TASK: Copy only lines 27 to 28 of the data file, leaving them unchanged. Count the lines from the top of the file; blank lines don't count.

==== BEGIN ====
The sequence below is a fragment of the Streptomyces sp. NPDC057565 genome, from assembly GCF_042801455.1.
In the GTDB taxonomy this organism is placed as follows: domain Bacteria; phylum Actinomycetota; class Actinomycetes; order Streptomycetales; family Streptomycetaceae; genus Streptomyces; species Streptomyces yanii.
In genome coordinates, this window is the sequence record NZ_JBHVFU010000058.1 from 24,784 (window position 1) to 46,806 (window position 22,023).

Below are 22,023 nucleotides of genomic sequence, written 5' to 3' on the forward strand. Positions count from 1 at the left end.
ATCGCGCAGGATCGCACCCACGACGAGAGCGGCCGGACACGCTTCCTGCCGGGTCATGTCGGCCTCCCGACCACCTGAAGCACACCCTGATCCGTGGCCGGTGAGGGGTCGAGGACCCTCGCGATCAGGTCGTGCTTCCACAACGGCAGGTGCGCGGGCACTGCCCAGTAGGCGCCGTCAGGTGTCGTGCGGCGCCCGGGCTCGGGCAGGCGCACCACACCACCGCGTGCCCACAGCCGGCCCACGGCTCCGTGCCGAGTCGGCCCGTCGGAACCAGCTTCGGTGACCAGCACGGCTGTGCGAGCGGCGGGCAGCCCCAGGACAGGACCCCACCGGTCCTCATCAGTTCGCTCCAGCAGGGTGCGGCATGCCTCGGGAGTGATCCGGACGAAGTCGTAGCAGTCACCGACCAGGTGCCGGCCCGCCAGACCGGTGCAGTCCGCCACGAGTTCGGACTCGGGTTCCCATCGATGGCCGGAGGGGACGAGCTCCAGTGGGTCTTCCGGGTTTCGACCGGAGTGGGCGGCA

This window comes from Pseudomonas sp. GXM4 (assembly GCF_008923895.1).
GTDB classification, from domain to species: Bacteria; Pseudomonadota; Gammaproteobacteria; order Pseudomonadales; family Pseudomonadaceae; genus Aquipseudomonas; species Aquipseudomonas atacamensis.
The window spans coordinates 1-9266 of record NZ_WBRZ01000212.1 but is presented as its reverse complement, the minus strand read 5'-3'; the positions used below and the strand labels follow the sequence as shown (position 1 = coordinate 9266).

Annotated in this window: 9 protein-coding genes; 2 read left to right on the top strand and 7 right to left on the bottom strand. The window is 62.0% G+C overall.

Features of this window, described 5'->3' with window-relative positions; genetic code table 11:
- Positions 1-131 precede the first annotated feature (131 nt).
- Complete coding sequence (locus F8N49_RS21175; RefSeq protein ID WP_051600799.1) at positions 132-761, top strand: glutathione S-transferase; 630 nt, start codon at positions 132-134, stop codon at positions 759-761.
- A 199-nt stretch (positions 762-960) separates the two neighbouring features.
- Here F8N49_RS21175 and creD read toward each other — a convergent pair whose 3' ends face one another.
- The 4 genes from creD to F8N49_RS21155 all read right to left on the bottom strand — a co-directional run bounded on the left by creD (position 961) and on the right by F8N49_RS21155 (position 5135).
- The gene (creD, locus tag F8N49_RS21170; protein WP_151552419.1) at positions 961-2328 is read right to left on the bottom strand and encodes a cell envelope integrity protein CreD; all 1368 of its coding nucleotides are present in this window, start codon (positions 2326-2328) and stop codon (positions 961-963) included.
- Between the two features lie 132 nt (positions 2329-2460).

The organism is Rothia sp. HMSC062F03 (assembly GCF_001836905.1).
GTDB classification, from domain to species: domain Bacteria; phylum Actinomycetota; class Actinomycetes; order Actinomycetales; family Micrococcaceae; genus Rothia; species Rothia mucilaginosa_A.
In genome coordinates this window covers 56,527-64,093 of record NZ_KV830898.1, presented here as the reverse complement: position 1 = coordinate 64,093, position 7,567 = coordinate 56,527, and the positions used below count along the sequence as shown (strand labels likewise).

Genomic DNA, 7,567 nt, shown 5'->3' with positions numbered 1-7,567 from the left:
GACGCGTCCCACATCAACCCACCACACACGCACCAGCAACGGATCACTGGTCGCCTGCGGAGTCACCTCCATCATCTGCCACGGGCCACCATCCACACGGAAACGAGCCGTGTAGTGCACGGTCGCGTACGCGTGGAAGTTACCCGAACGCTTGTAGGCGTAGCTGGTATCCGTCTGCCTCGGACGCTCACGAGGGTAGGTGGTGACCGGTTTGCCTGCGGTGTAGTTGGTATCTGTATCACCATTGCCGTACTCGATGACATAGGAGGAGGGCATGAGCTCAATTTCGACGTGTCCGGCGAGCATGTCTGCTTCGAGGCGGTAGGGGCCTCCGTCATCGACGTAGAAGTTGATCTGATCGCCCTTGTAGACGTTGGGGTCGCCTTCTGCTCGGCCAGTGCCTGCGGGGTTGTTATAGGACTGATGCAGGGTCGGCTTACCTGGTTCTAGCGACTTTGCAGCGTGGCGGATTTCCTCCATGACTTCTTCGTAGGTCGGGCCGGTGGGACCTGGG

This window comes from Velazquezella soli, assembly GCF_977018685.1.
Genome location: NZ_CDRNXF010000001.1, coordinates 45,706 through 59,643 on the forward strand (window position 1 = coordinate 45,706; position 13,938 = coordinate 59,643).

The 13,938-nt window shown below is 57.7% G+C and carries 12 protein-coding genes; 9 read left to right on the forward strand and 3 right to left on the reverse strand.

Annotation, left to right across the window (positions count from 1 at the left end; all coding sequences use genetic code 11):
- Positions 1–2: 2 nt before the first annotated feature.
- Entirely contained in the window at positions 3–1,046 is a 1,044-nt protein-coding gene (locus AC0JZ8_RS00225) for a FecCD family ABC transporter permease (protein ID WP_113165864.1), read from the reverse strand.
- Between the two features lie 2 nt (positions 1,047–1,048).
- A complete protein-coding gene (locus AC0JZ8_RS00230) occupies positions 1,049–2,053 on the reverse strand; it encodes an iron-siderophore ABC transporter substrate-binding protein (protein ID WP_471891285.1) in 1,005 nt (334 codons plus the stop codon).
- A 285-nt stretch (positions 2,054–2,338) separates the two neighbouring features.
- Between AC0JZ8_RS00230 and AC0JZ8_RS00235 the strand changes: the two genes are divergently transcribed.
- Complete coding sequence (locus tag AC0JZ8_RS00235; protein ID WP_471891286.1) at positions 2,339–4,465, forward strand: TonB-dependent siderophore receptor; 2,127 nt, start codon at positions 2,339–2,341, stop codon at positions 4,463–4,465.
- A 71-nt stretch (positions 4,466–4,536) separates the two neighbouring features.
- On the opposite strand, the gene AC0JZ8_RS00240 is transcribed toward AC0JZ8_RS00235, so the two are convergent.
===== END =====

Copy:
- Positions 1–2: 2 nt before the first annotated feature.
- Entirely contained in the window at positions 3–1,046 is a 1,044-nt protein-coding gene (locus AC0JZ8_RS00225) for a FecCD family ABC transporter permease (protein ID WP_113165864.1), read from the reverse strand.